mid-14c., ambre grice "ambergris; perfume made from ambergris," from the phrase in Old French (13c.) and Medieval Latin, from Arabic 'anbar "ambergris, morbid secretion of sperm-whale intestines used in perfumes and cookery" (see ambergris), which was introduced in the West at the time of the Crusades. Arabic -nb- often is pronounced "-mb-."
In Europe, amber was extended to fossil resins from the Baltic (late 13c. in Anglo-Latin; c. 1400 in English), and this has become the main sense as the use of ambergris has waned. Perhaps the perceived connection is that both were found washed up on seashores. Or perhaps it is a different word entirely, of unknown origin. Formerly they were distinguished as white or yellow amber for the Baltic fossil resin and ambergris "gray amber;" French distinguished the two substances as ambre gris and ambre jaune.
Remarkable for its static electricity properties, Baltic amber was known to the Romans as electrum (compare electric). Amber as an adjective in English is from c. 1500; as a color name 1735. In the Old Testament it translates Hebrew chashmal, a shining metal.
late 15c., pomendambre, "mix of aromatic herbs in a bag or perforated apple-shaped shell, carried or worn around the neck as a preservative against infection," from Old French pomme d'embre (13c.), from pome "apple" (from Latin pomum; see Pomona) + ambre "amber" (see amber). By mid-20c. the word was used for an orange stuck with cloves and hung in a wardrobe or placed in a drawer with clothing.
early 15c., from Old French ambre gris "gray amber," "a wax-like substance of ashy colour, found floating in tropical seas, a morbid secretion from the intestines of the sperm-whale. Used in perfumery, and formerly in cookery" [OED], via Medieval Latin from Arabic 'anbar (see amber). Its origin was known to Constantinus Africanus (obit c. 1087), but it was a mystery in Johnson's day, and he records nine different theories; "What sort of thing is Ambergrease?" was a type of a puzzling question beyond conjecture. King Charles II's favorite dish was said to be eggs and ambergris [Macauley, "History of England"].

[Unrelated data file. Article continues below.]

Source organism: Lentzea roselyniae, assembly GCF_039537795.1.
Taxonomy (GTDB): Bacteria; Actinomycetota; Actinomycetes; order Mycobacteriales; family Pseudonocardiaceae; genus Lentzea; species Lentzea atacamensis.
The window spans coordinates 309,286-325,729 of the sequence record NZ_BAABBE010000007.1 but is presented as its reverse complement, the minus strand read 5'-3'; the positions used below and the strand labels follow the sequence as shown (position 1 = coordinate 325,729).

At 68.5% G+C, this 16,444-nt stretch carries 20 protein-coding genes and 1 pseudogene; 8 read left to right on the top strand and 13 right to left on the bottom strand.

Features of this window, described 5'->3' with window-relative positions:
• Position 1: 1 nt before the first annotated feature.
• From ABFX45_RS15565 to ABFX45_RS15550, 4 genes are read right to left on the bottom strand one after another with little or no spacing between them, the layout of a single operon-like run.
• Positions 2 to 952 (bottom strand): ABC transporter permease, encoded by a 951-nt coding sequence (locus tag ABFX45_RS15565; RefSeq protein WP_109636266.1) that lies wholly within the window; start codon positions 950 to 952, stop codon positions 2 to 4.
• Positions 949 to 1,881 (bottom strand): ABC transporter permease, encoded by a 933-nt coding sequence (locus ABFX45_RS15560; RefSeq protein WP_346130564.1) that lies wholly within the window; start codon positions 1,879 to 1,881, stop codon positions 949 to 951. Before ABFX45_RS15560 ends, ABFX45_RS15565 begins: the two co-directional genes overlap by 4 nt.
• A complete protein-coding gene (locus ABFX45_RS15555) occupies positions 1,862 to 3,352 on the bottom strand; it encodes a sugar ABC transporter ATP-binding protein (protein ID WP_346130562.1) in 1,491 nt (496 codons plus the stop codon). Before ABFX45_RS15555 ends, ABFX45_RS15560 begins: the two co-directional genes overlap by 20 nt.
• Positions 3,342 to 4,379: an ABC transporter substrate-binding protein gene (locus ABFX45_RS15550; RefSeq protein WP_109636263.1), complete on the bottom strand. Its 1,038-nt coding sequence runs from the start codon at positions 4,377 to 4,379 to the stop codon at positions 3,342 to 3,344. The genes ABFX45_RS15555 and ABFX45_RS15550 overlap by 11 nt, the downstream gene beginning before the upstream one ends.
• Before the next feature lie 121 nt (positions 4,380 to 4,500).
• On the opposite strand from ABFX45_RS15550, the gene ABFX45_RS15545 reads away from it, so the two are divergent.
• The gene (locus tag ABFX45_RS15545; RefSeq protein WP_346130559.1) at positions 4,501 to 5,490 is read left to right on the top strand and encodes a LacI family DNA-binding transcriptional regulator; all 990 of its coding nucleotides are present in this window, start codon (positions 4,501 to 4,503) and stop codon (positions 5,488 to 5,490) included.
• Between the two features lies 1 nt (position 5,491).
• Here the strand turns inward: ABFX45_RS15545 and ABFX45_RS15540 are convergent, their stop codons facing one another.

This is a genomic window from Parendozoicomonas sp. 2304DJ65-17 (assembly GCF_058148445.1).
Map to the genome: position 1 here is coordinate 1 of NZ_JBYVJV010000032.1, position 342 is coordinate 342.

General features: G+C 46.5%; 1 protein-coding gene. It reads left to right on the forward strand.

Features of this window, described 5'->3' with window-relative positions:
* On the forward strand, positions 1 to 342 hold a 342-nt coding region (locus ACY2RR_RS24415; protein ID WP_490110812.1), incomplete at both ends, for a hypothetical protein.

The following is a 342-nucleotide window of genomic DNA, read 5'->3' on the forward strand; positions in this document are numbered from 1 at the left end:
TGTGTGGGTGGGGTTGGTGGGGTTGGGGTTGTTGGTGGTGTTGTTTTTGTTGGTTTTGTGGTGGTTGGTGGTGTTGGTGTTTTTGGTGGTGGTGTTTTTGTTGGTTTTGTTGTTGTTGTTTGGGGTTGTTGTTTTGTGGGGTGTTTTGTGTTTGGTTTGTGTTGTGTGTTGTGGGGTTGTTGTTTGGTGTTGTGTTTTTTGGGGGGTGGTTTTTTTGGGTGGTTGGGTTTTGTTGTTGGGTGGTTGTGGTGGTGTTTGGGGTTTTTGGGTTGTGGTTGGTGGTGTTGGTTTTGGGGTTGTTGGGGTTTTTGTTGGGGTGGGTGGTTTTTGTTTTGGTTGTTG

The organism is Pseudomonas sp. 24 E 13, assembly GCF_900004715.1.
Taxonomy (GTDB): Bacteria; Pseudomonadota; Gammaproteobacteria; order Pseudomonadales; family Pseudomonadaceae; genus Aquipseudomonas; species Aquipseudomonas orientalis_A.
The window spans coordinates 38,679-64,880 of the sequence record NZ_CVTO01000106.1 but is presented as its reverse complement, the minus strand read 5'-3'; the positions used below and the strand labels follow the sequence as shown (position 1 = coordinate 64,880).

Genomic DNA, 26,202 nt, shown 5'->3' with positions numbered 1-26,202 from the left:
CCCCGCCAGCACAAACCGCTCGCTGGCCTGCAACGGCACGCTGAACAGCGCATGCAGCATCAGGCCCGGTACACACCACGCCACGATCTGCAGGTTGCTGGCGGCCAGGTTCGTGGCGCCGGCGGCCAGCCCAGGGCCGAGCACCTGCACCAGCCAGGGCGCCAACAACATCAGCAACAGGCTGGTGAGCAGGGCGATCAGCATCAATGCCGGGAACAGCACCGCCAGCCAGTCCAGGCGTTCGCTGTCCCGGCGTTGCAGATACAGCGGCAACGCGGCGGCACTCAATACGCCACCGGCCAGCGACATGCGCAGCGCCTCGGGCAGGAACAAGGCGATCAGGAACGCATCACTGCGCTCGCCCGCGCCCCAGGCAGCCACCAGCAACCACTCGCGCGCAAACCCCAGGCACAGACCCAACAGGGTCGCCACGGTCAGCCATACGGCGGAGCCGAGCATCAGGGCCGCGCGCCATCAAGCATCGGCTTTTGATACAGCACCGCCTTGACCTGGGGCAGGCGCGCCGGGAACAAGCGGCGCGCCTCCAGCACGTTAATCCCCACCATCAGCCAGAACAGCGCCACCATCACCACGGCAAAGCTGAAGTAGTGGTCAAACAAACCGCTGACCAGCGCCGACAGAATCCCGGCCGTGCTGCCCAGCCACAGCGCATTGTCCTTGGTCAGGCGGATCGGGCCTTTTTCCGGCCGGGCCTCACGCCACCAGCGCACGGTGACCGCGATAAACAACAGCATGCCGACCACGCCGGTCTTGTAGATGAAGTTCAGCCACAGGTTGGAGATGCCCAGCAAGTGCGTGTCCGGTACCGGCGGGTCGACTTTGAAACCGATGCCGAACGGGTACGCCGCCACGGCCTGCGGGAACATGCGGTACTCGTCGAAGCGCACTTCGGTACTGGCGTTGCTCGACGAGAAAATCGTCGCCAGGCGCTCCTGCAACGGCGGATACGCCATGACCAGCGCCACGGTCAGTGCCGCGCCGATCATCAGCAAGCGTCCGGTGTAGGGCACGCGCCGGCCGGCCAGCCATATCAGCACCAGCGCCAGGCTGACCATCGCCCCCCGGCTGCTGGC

Praise is like ambergris; a little whiff of it, by snatches, is very agreeable; but when a man holds a whole lump of it to his nose, it is a stink and strikes you down. [Pope, c. 1720]
French gris is from Frankish *gris or some other Germanic source (cognates: Dutch grijs, Old High German gris; see gray (adj.)).
1640s, first used in English by physician Sir Thomas Browne (1605-1682), apparently coined as Modern Latin electricus (literally "resembling amber") by English physicist William Gilbert (1540-1603) in treatise "De Magnete" (1600), from Latin electrum "amber," from Greek ēlektron "amber" (Homer, Hesiod, Herodotus), also "pale gold" (a compound of 1 part silver to 4 of gold); which is of unknown origin.
Vim illam electricam nobis placet appellare [Gilbert]
Originally the word described substances which, like amber, attract other substances when rubbed. Meaning "charged with electricity" is from 1670s; the physical force so called because it first was generated by rubbing amber. In many modern instances, the word is short for electrical. Figurative sense is attested by 1793. Electric light is from 1767. Electric toothbrush first recorded 1936; electric blanket in 1930. Electric typewriter is from 1958. Electric guitar is from 1938; electric organ coined as the name of a hypothetical future instrument in 1885.
Restricted sense of "drinking glass" is from early 13c. and now excludes other glass vessels. Meaning "a glass mirror" is from 14c. Meaning "glass filled with running sand to measure time" is from 1550s; meaning "observing instrument" is from 1610s.
"sulfur in a solidified state," Old English brynstan, from brin- stem of brinnen "to burn" (from Proto-Germanic *brennan "to burn," from PIE root *gwher- "to heat, warm") + stan (see stone (n.)). In Middle English the first element also recorded as brem-, brom-, brum-, bren-, brin-, bron-, brun-, bern-, born-, burn-, burned-, and burnt-. Formerly "the mineral sulfur," now restricted to biblical usage.
The Lord reynede vpon Sodom and Gomor brenstoon and fier. [Wycliff's rendition (1382) of Genesis xix.24]
The Old Norse cognate compound brennusteinn meant "amber," as does German Bernstein.